A first. One of my students sat in her desk on the front row literally dancing in her seat and said, “I couldn’t wait to get back from Christmas break so I could find out what happens in our story.” Wait. What? I’ve heard kids say they wanted to get back to see their friends, but for curriculum? But it happened. Right here in room 712.
I keep a running list of the books I read in my personal life, and I noticed, after recommending a few for a friend, that I love cross-cultural stories. A lot, apparently. A direct result of my reading habits is a decent knowledge of several cultures and/or events in history. Although most of the books I read are intended for adults, I decided to try adding literature to my social studies curriculum. This is nothing for an elementary school teacher, I know, but in the upper grades, not so much, in my experience. So, during our study of Africa, I began reading Left to Tell by Immaculee Ilibagiza aloud to my classes. Left to Tell is an autobiographical account of a woman who survived the 1994 Rwandan genocide by hiding in a small bathroom for 91 days. I read from my Kindle everyday for the first fifteen minutes of class. Because I alone had the text, I could skip paragraphs and pages that either didn’t pertain to our unit or were too graphic for twelve-year-olds. The kids were hooked early on, begging for more each day. So many teachable moments arose from our reading. My students learned far more about Africa’s geography, European imperialism, civil war, genocide, ethnic differences, religion, economy and forgiveness than they ever could have from a social studies book, news articles, web pages or character education lessons. The story allowed them to build a schema connecting their world to one vastly different.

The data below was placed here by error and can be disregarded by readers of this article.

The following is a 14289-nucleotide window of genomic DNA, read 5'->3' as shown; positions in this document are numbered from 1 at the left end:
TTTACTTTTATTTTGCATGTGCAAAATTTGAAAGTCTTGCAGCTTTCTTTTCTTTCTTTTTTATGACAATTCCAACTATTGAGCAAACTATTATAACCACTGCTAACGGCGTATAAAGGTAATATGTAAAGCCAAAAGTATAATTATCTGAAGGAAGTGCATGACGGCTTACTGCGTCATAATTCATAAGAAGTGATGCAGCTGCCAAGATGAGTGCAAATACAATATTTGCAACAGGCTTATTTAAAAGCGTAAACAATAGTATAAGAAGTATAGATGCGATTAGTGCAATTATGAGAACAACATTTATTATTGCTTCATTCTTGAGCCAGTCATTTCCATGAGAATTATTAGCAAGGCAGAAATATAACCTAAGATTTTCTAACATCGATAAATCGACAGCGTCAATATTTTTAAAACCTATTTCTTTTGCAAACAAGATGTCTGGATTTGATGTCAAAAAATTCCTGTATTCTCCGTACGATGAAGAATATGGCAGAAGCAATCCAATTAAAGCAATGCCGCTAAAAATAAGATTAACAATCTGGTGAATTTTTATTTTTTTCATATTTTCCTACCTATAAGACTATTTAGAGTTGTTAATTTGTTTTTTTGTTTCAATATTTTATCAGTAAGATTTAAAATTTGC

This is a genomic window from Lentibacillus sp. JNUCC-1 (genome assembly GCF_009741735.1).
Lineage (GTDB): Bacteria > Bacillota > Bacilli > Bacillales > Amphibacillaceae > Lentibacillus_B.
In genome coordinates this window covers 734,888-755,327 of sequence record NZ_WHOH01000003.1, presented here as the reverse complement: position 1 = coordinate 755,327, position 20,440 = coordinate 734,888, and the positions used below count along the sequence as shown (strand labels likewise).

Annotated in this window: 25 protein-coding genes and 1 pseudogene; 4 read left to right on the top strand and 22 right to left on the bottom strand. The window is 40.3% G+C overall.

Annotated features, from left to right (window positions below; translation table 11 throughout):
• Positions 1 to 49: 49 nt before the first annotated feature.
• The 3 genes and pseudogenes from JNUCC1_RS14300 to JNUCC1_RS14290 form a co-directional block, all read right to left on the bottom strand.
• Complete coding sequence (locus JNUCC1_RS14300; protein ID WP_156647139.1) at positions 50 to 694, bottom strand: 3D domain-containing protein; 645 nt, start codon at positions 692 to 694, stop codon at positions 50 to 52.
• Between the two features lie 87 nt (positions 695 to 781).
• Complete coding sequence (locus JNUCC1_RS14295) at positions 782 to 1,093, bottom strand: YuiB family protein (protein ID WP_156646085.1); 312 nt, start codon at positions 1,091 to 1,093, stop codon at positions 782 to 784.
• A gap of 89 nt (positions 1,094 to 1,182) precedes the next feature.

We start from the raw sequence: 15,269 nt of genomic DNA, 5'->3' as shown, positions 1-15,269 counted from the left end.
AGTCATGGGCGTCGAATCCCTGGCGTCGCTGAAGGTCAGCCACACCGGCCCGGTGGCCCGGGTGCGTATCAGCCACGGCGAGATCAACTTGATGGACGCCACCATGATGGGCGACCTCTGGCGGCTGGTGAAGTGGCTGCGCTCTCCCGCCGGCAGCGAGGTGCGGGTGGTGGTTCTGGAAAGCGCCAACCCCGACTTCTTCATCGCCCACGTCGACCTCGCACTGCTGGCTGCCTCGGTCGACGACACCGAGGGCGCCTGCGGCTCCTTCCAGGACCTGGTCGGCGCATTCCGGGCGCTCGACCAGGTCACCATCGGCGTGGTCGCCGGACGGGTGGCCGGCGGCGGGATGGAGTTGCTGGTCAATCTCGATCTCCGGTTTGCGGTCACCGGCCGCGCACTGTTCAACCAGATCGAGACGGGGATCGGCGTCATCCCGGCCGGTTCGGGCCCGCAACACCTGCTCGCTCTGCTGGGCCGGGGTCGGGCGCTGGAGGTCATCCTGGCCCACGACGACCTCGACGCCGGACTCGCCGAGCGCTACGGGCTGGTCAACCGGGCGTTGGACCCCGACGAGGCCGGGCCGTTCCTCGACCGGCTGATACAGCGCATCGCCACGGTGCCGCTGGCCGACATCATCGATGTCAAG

My favorite teachable moment came when I asked students what question they would ask Immaculee Ilibagiza if they could talk with her. Invariably, they said, “How could she forgive the men who killed her family?” I posed questions back to them, “What if she had not forgiven them? What are the implications for Rwanda as a country had she chosen hatred?” The class discussion about the cycle of violence many African nations face would not have happened had I just explained the genocide. Or if they had merely viewed a news report and then moved on.
Another benefit I found in this approach is the support I can offer the language arts teacher on my team. With Left to Tell I was able to reinforce their knowledge of the elements of plot and strengthen writing skills. Furthermore, piquing the students’ interest in Africa, genocide and Rwanda led them to seek related books for their individual reading.
Does reading a two-hundred-page book take time out of the “regular” curriculum? Yes. Was it worth the time spent? Absolutely. Will I do it again? Already am. We are reading Iqbal by Francesco D’Adamo – a novel based on true-life Iqbal Masih, a child slave from Pakistan. Maybe I am late at discovering the value of a literature-based social studies classroom. Perhaps I should have read an article like this eighteen years ago. Whatever the case, I am enjoying this journey here in room 712.
Kendal Privette blogs at a spacious place